First, we'll start with your Budget.  You'll go get qualified or pre-qualified for a loan from a bank. How much is the loan amount you qualify for? (this is based on your earnings, your debts). What value of a home can you afford?   If you're serious about buying, you don't want to waste your time looking at homes that are outside your budget!

Keep that budget realistic. We'll use a monthly mortgage calculator to figure out your monthly payments. This depends on how many years you're taking the loan for as well ... 15 years, 20, 30.  


Okay great, once we've sorted out my budget, what's the next step?

Then we'll look at your Wishlist.  What's your ideal square footage? How many bedrooms? Yard or no yard? If you want to live closer to family or friends, we'll factor that in as well. I've seen that people can be quite specific on where they want to live!  We'll start to narrow down listings based on these specifications.

Having said that, I've seen that buyers start with a wishlist and then sometimes they change their requirements altogether! So a realtor has to be acceptable to change along the way.  

Another thing, a good realtor will watch out for if how your wishlist is playing out with your budget. Sometimes people get excited when they start seeing homes & they overstretch. You don’t want your client to end up “house poor”!   I've learned to first build a relationship with my clients, understand their needs. That way I'm being responsible. With finances comes lots of emotions... a good realtor becomes almost like your therapist!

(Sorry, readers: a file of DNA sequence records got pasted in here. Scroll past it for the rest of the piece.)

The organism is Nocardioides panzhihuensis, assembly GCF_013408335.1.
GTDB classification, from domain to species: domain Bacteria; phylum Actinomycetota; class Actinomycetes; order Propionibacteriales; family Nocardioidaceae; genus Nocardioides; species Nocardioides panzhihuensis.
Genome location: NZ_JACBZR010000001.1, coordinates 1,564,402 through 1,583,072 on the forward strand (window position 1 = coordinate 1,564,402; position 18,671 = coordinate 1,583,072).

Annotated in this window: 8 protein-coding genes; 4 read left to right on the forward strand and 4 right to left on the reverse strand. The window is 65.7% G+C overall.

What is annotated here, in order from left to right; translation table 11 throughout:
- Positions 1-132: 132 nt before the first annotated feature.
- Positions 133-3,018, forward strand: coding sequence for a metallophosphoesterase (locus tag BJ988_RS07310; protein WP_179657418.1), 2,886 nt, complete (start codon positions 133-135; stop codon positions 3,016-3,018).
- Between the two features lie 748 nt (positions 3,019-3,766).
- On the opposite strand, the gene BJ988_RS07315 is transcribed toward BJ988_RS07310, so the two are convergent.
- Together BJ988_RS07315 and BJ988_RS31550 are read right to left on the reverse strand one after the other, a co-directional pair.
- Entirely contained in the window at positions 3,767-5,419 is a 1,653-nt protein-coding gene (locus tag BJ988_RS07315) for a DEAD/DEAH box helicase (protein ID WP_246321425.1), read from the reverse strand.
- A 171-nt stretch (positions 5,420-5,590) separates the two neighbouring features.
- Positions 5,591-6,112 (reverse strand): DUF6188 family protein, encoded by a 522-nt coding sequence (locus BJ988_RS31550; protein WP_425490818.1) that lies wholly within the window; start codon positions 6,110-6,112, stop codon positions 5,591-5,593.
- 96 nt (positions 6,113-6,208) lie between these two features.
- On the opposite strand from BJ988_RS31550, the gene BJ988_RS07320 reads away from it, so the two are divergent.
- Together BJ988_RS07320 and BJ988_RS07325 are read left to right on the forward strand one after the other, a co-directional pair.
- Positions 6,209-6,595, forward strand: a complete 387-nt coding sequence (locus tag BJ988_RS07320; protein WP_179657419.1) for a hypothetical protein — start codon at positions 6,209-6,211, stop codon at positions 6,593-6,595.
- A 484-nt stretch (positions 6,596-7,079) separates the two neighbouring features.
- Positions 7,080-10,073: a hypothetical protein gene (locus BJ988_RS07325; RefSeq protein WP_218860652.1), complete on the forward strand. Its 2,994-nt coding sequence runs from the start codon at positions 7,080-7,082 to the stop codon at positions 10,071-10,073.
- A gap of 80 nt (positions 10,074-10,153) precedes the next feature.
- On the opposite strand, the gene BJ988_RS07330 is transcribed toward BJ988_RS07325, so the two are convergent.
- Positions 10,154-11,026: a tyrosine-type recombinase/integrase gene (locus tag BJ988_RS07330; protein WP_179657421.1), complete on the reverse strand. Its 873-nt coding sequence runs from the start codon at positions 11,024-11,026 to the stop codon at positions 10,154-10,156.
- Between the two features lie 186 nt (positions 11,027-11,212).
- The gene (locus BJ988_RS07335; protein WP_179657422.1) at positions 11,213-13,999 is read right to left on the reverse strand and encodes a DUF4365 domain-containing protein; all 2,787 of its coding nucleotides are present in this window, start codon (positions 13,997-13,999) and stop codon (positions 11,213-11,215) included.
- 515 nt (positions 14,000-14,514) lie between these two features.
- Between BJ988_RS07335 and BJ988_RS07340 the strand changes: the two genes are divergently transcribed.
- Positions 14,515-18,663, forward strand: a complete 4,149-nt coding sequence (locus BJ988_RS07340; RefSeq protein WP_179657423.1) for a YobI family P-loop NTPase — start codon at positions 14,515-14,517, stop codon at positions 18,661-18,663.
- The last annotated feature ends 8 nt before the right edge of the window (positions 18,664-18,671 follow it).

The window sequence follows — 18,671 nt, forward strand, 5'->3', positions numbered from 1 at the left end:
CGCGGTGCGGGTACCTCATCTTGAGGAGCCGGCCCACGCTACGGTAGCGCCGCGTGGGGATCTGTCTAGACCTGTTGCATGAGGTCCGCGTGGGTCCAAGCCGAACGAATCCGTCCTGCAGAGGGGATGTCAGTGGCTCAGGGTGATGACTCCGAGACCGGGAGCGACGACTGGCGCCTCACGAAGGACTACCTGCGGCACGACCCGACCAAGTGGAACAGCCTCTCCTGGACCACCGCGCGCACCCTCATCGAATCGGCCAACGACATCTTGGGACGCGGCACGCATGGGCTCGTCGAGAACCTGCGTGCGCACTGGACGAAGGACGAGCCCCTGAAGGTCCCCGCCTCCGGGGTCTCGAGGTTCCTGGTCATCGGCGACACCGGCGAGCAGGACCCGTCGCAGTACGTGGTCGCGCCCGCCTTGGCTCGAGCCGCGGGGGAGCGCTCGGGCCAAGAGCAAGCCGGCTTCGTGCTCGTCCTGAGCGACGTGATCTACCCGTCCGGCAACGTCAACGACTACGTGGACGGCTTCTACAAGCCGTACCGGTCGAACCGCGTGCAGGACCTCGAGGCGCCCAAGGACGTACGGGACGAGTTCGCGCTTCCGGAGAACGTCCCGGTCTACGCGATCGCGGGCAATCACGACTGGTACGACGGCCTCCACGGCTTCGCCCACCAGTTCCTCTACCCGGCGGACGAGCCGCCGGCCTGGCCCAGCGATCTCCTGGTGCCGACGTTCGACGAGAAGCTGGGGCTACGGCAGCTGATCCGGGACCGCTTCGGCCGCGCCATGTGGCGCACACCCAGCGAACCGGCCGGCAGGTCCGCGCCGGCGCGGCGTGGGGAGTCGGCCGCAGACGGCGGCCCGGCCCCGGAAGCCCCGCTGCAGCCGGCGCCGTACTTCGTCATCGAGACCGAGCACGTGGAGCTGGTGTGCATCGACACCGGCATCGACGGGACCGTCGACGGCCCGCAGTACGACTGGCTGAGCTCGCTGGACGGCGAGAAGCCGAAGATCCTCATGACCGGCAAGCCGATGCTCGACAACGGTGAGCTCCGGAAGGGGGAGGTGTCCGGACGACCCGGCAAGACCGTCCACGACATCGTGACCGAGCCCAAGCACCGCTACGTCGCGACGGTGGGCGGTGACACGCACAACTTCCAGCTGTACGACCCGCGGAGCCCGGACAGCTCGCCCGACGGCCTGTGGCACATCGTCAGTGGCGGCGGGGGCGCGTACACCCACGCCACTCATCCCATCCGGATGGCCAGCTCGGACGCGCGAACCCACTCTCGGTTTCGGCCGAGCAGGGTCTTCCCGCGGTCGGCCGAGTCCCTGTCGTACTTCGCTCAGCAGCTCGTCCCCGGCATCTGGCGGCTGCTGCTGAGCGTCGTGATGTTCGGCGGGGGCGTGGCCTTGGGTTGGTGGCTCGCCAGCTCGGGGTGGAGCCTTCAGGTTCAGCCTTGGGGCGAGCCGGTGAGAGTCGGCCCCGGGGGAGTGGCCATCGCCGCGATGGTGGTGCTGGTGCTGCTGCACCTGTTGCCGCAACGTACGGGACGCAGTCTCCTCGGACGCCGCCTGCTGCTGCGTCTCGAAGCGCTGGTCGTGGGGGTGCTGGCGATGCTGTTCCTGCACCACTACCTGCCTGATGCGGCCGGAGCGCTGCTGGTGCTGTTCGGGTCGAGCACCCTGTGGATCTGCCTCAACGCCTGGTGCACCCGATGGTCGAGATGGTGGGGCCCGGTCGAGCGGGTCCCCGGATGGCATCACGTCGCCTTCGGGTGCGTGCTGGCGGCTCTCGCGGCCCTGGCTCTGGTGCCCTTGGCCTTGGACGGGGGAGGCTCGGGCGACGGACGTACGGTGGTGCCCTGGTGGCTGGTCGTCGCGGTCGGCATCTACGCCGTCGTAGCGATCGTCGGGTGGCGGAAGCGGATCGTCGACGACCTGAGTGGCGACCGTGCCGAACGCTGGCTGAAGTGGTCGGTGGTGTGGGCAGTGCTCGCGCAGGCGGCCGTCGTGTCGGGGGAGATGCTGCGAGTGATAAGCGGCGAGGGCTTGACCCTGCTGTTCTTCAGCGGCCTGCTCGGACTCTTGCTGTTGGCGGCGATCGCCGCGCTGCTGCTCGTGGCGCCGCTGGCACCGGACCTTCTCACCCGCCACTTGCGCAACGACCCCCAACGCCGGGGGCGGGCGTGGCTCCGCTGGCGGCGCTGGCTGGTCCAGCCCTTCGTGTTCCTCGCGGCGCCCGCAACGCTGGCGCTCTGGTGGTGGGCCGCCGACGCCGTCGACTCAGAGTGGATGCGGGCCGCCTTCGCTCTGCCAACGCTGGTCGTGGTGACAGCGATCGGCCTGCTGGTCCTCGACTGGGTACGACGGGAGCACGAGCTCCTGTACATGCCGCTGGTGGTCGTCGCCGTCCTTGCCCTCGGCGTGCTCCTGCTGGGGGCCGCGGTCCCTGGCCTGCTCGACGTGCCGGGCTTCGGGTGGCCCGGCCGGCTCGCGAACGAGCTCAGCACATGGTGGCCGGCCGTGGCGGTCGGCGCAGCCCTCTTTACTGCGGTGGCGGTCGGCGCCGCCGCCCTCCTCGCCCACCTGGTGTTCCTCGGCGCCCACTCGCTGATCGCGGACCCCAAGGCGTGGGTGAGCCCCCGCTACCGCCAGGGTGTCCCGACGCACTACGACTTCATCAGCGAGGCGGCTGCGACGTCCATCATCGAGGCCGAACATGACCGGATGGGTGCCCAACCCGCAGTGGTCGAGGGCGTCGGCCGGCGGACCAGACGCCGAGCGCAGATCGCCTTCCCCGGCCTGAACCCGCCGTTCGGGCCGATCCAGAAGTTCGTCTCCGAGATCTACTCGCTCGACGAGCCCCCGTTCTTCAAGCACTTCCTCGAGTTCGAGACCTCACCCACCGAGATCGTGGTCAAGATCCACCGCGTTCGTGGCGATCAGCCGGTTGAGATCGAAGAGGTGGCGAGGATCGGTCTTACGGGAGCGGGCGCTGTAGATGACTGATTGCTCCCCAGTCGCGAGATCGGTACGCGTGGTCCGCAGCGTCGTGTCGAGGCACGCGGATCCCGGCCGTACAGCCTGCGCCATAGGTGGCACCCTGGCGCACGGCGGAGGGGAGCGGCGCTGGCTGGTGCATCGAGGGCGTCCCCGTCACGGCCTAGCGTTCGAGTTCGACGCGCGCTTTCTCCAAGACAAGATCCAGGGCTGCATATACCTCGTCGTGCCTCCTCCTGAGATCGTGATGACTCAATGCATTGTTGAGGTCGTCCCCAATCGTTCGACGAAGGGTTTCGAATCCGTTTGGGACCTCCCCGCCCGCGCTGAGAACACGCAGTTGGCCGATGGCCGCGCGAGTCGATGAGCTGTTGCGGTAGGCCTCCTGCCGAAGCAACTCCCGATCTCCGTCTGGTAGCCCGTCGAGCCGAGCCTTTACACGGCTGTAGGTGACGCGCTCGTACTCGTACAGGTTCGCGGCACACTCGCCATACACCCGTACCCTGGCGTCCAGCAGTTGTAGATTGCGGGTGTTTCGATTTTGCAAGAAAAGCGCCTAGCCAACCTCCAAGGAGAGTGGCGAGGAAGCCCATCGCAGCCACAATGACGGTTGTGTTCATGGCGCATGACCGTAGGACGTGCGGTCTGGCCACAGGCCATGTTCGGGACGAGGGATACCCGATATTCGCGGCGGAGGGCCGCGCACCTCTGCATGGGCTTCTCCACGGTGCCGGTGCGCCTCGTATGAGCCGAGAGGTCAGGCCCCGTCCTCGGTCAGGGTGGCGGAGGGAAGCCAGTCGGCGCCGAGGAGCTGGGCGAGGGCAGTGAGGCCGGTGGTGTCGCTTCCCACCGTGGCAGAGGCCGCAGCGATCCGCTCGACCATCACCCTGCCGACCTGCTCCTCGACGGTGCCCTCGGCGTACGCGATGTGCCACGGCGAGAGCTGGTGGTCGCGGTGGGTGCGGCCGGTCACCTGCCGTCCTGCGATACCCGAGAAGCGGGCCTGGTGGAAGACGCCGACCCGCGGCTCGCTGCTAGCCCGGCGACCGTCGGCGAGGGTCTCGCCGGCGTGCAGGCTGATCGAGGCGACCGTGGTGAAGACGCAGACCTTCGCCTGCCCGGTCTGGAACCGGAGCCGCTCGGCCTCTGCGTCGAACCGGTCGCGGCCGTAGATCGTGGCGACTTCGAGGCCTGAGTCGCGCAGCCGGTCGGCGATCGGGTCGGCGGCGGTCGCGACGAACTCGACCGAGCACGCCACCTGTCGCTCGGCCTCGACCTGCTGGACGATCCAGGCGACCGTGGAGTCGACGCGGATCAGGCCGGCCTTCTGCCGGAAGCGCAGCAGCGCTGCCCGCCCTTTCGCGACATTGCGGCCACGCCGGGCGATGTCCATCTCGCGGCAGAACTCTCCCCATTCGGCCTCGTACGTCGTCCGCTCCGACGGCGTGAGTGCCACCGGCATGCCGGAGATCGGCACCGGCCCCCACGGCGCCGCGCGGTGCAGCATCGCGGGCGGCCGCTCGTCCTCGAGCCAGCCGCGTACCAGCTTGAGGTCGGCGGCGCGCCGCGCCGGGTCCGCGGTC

A blue & white living room with flair,  elledecor

A blue & white living room with flair, elledecor

Hah! That actually makes a lot of sense. It seems like you really need to build a relationship and trust each other.

Definitely. The  next step is I'll start showing you homes. Even here I like to give my clients space and don't follow them everywhere. Once they've looked through the home, I get their feedback.  

I'll also start sending you email drips. I'll create a search based on your criteria and send you emails with listings, and get your feedback. 

I like to take my clients around an area, give them a feel of the place. And I like to cultivate a relationship with them, meet them for coffee, learn about their needs and keep getting their feedback.


I like that personal touch!  Okay, so let's say after months of searching, we've found that perfect home. What's next? How are we closing the deal? 

First we'll get a comparative market analysis of that property. What are the prices of other homes in the area? That way we'll have a better idea of how much you should be paying. 

Sometimes a seller might actively price a house slightly lower than market price. I've seen established realtors do this - they start low to attract buyers, and that leads to a bidding war.